Six Reasons Why Star Trek Should Stay Dead

Illustration for article titled Six Reasons Why Star Trek Should Stay Dead

Click to viewStar Trek was relevant twice: in the 1960s, and then in the late 80s-early 90s. But now, it's become a microcosm of everything that's wrong with science fiction. Here's our list of reasons Star Trek should rest in peace.

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6. Trek is a poison dart of nostalgia aimed at the hearts of aging fan-dudes. The franchise caters to a fearsomely loyal cadre of dorks who recite Shatner's Promise Margarine commercials to each other. They also obsess over every minor detail from the show's 40,000 year history, leading to...

5. Obsessive continuity and reveling in cheese. Rumor has it the new Trek movie will feature tribbbles and the Guardian of Forever, and god knows what other callbacks to ancient episodes. Trek also groans under the weight of cliches it can never outgrow, from "beam me up" to "warp nine" to "shields down to 59 percent."

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4. It's an out-of-date news flash. Trek's format is a Cold War relic, from the original show's running Soviets=Klingons metaphor to the post-Cold War "new order" of TNG and DS9. Most storylines relate to "our" superpower, the Federation, facing off against other superpowers or coping with third-world planets. Take away the Cold War as a reference point, and you have boring space opera.

3. It's no longer looking ahead. Like Star Wars, Trek is trapped in prequel-land. Enterprise bored us by filling in pointless backstory on the early days of Starfleet, but the J.J. Abrams movie looks to be twice as pointless. We already know everything we need to about young Kirk and the other Trek tots. Mining your own past is a prime symptom of idea bankruptcy.

2. We're tired of the clueless wanker with Aspergers who teaches us what it means to be human. Spock was sort of cute, so nu-Trek served up Data, Odo, that holographic doctor, Seven of Nine and T'Pol. It's not Trek without Rain Man trying to understand our human ways. We prefer the Cylons, who school us about humanity by screwing and killing us.

1. Sanctimonious preaching is in Trek's DNA. From the Prime Directive to the Captain's Log, the franchise was made for droning voices giving us lectures. Starfleet Academy must give would-be captains a special course in holding forth about the moral lesson in every conceivable situation. We're also sick of constantly hearing about how our heroes are too noble to share their advanced technology with other cultures.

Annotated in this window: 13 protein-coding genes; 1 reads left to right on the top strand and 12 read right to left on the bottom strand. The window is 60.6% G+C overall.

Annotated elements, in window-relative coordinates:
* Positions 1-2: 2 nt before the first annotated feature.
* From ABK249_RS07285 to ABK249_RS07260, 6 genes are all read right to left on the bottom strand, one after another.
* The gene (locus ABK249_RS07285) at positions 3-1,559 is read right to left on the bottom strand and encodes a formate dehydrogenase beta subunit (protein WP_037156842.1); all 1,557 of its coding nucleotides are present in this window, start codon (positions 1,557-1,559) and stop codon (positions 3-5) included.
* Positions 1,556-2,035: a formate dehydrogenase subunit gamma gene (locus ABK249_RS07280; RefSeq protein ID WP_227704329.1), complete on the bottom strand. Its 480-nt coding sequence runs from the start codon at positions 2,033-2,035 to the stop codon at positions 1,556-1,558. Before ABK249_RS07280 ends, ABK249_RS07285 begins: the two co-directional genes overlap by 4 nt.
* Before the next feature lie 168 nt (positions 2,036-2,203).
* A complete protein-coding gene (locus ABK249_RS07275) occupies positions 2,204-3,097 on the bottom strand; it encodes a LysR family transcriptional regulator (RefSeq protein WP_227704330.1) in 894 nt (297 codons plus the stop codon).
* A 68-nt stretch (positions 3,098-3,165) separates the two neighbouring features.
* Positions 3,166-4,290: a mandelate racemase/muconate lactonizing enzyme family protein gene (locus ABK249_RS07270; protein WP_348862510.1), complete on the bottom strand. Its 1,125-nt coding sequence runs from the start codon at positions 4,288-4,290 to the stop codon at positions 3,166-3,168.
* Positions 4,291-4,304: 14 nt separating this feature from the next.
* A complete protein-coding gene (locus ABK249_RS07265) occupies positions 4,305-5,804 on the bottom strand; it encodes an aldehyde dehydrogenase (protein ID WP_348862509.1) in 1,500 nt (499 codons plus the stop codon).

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In a nutshell, the only Star Trek we've liked in ages was Galaxy Quest, and that was mostly for Sigourney Weaver, Alan Rickman and Veronica Mars' dad.

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DISCUSSION

farwent
Josh Wimmer

@annalee: TNG remains one of my favorite shows to this day, corniness and all. If I had to pick a single fictional character to spend the day with, it would be Jean-Luc Picard — and if he was on the bridge of the Enterprise at the time, all the better.

Nemesis was pretty awful, construction-wise, but it still had me crying harder than anything since Dead Poet's Society at the end. Say what you will about Asperger's wankers, it was the perfect culmination of a character arc.

And for what it's worth: Star Trek did stop being relevant awhile back, but it's interesting to note that its cultural valence, if you will, has been filled in by Law & Order. It's not that L&O replaced it, but the shows are very similar. What it means exactly that L&O picked up speed as Star Trek lost it might be interesting to explore, and might offer clues as to how Trek could regain its relevance.

(If I had my druthers, it wouldn't be a reboot: I'd set Captain Wesley Crusher of the Enterprise up against a Federation that's started to rot from the inside and become increasingly hypocritical and insular, and throw in a couple of feuding major religions. To kick things off, bring back John de Lancie as an aged Q who explains that he's, um, aging because Something Big is fucking up the fabric of space-time and that Wesley needs to take Amanda Rogers under his care: her powers aren't working right, but her anomalous conception gives her some kind of protection against the Something Big, and the untrustworthy Federation leaders want her for their own purposes. Have Wesley be suspicious of Q, in standard Trek fashion, until he gets some kind of OK from the now-retired Picard. And then send the crew racing off into space with all of Starfleet after them. Just my thoughts, just my thoughts...)